Background: Sleep hygiene is important for maintaining good sleep and reducing insomnia.
Objective: This study examined the long-term efficacy of a theory-based app (including cognitive behavioral therapy [CBT], theory of planned behavior [TPB], health action process approach [HAPA], and control theory [CT]) on sleep hygiene among insomnia patients.
Methods: The study was a 2-arm single-blind parallel-group randomized controlled trial (RCT). Insomnia patients were randomly assigned to a treatment group that used an app for 6 weeks (ie, CBT for insomnia [CBT-I], n=156) or a control group that received only patient education (PE, n=156) through the app. Outcomes were assessed at baseline and 1 month, 3 months, and 6 months postintervention. Primary outcomes were sleep hygiene, insomnia, and sleep quality. Secondary outcomes included attitudes toward sleep hygiene behavior, perceived behavioral control, behavioral intention, action and coping planning, self-monitoring, behavioral automaticity, and anxiety and depression. Linear mixed models were used to evaluate the magnitude of changes in outcomes between the two groups and across time.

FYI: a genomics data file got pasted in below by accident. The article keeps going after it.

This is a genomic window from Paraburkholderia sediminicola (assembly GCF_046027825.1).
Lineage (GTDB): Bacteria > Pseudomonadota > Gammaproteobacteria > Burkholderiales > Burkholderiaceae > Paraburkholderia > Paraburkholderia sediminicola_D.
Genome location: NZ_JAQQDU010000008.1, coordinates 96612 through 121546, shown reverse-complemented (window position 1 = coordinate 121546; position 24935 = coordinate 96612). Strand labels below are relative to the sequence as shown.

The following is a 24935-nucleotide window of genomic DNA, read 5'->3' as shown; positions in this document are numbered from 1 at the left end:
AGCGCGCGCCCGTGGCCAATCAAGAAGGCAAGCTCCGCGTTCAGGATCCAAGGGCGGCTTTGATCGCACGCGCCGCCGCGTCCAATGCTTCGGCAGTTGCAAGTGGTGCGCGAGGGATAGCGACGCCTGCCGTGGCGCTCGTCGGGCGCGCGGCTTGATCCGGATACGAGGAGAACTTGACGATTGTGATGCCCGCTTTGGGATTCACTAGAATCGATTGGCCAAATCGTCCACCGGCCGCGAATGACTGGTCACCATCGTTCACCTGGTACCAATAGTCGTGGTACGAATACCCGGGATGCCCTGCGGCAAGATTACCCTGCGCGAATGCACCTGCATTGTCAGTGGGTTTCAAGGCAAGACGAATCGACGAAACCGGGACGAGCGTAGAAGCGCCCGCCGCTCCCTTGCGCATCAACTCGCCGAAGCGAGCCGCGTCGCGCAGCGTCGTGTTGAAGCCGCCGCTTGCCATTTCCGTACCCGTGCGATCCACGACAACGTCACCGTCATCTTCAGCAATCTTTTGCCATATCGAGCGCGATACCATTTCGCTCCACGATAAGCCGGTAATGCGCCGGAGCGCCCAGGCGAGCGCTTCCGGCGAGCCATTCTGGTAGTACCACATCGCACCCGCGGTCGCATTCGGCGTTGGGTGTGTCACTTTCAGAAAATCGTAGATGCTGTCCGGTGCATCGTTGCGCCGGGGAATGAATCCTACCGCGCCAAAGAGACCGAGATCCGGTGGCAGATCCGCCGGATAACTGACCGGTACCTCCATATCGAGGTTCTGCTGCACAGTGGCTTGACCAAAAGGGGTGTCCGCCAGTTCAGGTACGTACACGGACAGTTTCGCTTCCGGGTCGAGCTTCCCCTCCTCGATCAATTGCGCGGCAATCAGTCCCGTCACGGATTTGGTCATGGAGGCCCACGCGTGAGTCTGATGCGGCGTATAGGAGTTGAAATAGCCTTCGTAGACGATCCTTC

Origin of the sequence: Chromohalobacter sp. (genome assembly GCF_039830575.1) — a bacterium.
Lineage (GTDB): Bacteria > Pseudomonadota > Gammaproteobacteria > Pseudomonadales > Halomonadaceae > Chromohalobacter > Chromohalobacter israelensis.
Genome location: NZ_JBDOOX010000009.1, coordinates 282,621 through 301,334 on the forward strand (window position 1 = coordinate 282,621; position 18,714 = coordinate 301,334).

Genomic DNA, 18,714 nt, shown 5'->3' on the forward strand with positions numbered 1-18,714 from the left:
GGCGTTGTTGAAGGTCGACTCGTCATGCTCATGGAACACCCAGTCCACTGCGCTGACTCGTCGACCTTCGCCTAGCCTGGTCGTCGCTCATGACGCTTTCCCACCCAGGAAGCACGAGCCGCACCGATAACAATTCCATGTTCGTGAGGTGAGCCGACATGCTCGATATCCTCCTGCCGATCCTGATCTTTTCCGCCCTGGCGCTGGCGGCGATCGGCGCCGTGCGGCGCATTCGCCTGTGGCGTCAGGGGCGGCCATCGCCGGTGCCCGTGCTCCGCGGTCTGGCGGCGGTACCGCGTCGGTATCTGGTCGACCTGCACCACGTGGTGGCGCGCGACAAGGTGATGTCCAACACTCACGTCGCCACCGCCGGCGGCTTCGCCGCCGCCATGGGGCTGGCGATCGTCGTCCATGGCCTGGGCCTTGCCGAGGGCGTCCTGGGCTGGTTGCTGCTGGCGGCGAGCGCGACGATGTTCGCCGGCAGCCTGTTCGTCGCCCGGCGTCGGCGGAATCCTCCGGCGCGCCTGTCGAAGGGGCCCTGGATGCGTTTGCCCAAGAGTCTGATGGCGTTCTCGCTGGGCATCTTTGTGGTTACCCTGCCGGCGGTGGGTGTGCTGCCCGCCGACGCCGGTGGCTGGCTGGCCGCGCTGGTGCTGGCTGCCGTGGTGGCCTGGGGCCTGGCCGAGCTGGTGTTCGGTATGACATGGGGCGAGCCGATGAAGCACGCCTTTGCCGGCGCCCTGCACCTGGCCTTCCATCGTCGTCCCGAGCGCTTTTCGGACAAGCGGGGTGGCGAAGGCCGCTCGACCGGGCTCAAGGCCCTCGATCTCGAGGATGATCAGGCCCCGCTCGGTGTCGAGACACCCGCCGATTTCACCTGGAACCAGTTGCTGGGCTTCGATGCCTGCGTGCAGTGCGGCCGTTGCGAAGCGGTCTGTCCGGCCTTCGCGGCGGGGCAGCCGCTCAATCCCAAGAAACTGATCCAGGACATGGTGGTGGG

Results: Sleep hygiene was improved in the CBT-I group compared with the PE group (P=.02 at 1 month, P=.04 at 3 months, and P=.02 at 6 months) as were sleep quality and severity of insomnia. Mediation analyses suggested that perceived behavioral control on sleep hygiene as specified by TPB along with self-regulatory processes from HAPA and CT mediated the effect of the intervention on outcomes.
Conclusions: Health care providers might consider using a CBT-I app to improve sleep among insomnia patients.
Trial registration: ClinicalTrials.gov NCT03605732; https://clinicaltrials.gov/ct2/show/NCT03605732.
Keywords: app-based intervention; cognitive behavioral therapy, insomnia; sleep hygiene; theory of planned behavior.
©Nilofar Rajabi Majd, Anders Broström, Martin Ulander, Chung-Ying Lin, Mark D Griffiths, Vida Imani, Daniel Kwasi Ahorsu, Maurice M Ohayon, Amir H Pakpour. Originally published in the Journal of Medical Internet Research (http://www.jmir.org), 01.04.2020.